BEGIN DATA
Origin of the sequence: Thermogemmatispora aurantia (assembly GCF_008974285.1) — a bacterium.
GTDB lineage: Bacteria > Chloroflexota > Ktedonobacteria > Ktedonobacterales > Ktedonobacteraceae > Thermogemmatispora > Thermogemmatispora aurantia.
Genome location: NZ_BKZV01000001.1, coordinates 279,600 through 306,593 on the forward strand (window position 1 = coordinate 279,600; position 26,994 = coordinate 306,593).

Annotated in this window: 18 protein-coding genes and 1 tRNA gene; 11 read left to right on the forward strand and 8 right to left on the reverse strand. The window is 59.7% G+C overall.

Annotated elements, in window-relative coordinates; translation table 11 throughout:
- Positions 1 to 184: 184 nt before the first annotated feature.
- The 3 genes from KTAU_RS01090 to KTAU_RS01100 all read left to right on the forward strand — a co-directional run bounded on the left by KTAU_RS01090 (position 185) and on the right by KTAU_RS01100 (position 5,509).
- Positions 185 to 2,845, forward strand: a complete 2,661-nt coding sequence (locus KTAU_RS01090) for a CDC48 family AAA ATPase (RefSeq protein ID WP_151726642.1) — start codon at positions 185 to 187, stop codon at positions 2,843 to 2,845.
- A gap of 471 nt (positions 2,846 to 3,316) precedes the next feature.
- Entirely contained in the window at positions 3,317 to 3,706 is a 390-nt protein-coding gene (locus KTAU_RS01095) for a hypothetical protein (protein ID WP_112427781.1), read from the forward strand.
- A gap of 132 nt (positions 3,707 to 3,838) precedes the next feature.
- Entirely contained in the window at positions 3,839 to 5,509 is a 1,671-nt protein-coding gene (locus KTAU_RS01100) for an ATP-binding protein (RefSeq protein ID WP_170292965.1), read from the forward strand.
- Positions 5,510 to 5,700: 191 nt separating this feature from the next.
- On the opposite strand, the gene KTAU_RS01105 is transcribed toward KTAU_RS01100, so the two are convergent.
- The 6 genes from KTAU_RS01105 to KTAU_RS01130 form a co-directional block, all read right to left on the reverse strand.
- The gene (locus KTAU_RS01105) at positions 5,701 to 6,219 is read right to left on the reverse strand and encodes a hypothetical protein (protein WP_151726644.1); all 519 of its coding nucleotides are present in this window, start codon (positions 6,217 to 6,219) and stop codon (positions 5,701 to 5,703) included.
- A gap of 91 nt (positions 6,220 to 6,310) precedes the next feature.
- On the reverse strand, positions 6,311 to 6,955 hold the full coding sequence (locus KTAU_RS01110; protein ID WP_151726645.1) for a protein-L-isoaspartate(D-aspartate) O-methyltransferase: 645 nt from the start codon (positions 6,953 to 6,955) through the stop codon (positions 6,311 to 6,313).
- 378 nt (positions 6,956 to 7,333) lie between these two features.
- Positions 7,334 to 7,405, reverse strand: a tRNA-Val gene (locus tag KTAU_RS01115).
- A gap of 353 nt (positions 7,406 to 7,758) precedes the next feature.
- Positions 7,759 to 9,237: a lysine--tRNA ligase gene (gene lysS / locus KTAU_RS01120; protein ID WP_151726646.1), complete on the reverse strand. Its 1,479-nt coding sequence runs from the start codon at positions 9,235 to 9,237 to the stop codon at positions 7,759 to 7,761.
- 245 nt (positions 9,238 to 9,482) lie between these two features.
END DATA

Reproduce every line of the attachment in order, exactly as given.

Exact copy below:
Origin of the sequence: Thermogemmatispora aurantia (assembly GCF_008974285.1) — a bacterium.
GTDB lineage: Bacteria > Chloroflexota > Ktedonobacteria > Ktedonobacterales > Ktedonobacteraceae > Thermogemmatispora > Thermogemmatispora aurantia.
Genome location: NZ_BKZV01000001.1, coordinates 279,600 through 306,593 on the forward strand (window position 1 = coordinate 279,600; position 26,994 = coordinate 306,593).

Annotated in this window: 18 protein-coding genes and 1 tRNA gene; 11 read left to right on the forward strand and 8 right to left on the reverse strand. The window is 59.7% G+C overall.

Annotated elements, in window-relative coordinates; translation table 11 throughout:
- Positions 1 to 184: 184 nt before the first annotated feature.
- The 3 genes from KTAU_RS01090 to KTAU_RS01100 all read left to right on the forward strand — a co-directional run bounded on the left by KTAU_RS01090 (position 185) and on the right by KTAU_RS01100 (position 5,509).
- Positions 185 to 2,845, forward strand: a complete 2,661-nt coding sequence (locus KTAU_RS01090) for a CDC48 family AAA ATPase (RefSeq protein ID WP_151726642.1) — start codon at positions 185 to 187, stop codon at positions 2,843 to 2,845.
- A gap of 471 nt (positions 2,846 to 3,316) precedes the next feature.
- Entirely contained in the window at positions 3,317 to 3,706 is a 390-nt protein-coding gene (locus KTAU_RS01095) for a hypothetical protein (protein ID WP_112427781.1), read from the forward strand.
- A gap of 132 nt (positions 3,707 to 3,838) precedes the next feature.
- Entirely contained in the window at positions 3,839 to 5,509 is a 1,671-nt protein-coding gene (locus KTAU_RS01100) for an ATP-binding protein (RefSeq protein ID WP_170292965.1), read from the forward strand.
- Positions 5,510 to 5,700: 191 nt separating this feature from the next.
- On the opposite strand, the gene KTAU_RS01105 is transcribed toward KTAU_RS01100, so the two are convergent.
- The 6 genes from KTAU_RS01105 to KTAU_RS01130 form a co-directional block, all read right to left on the reverse strand.
- The gene (locus KTAU_RS01105) at positions 5,701 to 6,219 is read right to left on the reverse strand and encodes a hypothetical protein (protein WP_151726644.1); all 519 of its coding nucleotides are present in this window, start codon (positions 6,217 to 6,219) and stop codon (positions 5,701 to 5,703) included.
- A gap of 91 nt (positions 6,220 to 6,310) precedes the next feature.
- On the reverse strand, positions 6,311 to 6,955 hold the full coding sequence (locus KTAU_RS01110; protein ID WP_151726645.1) for a protein-L-isoaspartate(D-aspartate) O-methyltransferase: 645 nt from the start codon (positions 6,953 to 6,955) through the stop codon (positions 6,311 to 6,313).
- 378 nt (positions 6,956 to 7,333) lie between these two features.
- Positions 7,334 to 7,405, reverse strand: a tRNA-Val gene (locus tag KTAU_RS01115).
- A gap of 353 nt (positions 7,406 to 7,758) precedes the next feature.
- Positions 7,759 to 9,237: a lysine--tRNA ligase gene (gene lysS / locus KTAU_RS01120; protein ID WP_151726646.1), complete on the reverse strand. Its 1,479-nt coding sequence runs from the start codon at positions 9,235 to 9,237 to the stop codon at positions 7,759 to 7,761.
- 245 nt (positions 9,238 to 9,482) lie between these two features.